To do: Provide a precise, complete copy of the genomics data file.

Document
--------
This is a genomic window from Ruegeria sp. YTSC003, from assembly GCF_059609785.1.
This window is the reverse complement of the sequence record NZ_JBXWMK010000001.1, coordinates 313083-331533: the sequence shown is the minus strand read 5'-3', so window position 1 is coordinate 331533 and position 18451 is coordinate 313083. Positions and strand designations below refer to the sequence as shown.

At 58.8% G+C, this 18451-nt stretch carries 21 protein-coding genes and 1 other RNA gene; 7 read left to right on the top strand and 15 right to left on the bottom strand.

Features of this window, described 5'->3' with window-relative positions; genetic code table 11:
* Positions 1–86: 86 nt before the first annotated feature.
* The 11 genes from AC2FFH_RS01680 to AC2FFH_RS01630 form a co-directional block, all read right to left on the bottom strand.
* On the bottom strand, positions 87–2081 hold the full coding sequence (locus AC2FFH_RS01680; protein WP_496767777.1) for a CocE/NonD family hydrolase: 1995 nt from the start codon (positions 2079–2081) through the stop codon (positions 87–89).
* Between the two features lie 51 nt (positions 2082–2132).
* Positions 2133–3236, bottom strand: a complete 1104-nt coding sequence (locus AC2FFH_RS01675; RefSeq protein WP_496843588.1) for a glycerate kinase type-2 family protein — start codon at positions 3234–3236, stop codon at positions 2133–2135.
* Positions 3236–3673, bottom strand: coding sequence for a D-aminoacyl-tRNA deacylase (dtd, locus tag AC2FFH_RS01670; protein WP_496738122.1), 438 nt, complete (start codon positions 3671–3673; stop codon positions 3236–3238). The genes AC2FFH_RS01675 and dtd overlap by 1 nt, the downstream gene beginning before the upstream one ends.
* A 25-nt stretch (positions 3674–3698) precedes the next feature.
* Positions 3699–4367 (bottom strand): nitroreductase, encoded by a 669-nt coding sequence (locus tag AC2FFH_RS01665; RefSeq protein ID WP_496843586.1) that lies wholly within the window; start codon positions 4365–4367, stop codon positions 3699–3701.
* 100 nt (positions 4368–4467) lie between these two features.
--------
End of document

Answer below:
This is a genomic window from Ruegeria sp. YTSC003, from assembly GCF_059609785.1.
This window is the reverse complement of the sequence record NZ_JBXWMK010000001.1, coordinates 313083-331533: the sequence shown is the minus strand read 5'-3', so window position 1 is coordinate 331533 and position 18451 is coordinate 313083. Positions and strand designations below refer to the sequence as shown.

At 58.8% G+C, this 18451-nt stretch carries 21 protein-coding genes and 1 other RNA gene; 7 read left to right on the top strand and 15 right to left on the bottom strand.

Features of this window, described 5'->3' with window-relative positions; genetic code table 11:
* Positions 1–86: 86 nt before the first annotated feature.
* The 11 genes from AC2FFH_RS01680 to AC2FFH_RS01630 form a co-directional block, all read right to left on the bottom strand.
* On the bottom strand, positions 87–2081 hold the full coding sequence (locus AC2FFH_RS01680; protein WP_496767777.1) for a CocE/NonD family hydrolase: 1995 nt from the start codon (positions 2079–2081) through the stop codon (positions 87–89).
* Between the two features lie 51 nt (positions 2082–2132).
* Positions 2133–3236, bottom strand: a complete 1104-nt coding sequence (locus AC2FFH_RS01675; RefSeq protein WP_496843588.1) for a glycerate kinase type-2 family protein — start codon at positions 3234–3236, stop codon at positions 2133–2135.
* Positions 3236–3673, bottom strand: coding sequence for a D-aminoacyl-tRNA deacylase (dtd, locus tag AC2FFH_RS01670; protein WP_496738122.1), 438 nt, complete (start codon positions 3671–3673; stop codon positions 3236–3238). The genes AC2FFH_RS01675 and dtd overlap by 1 nt, the downstream gene beginning before the upstream one ends.
* A 25-nt stretch (positions 3674–3698) precedes the next feature.
* Positions 3699–4367 (bottom strand): nitroreductase, encoded by a 669-nt coding sequence (locus tag AC2FFH_RS01665; RefSeq protein ID WP_496843586.1) that lies wholly within the window; start codon positions 4365–4367, stop codon positions 3699–3701.
* 100 nt (positions 4368–4467) lie between these two features.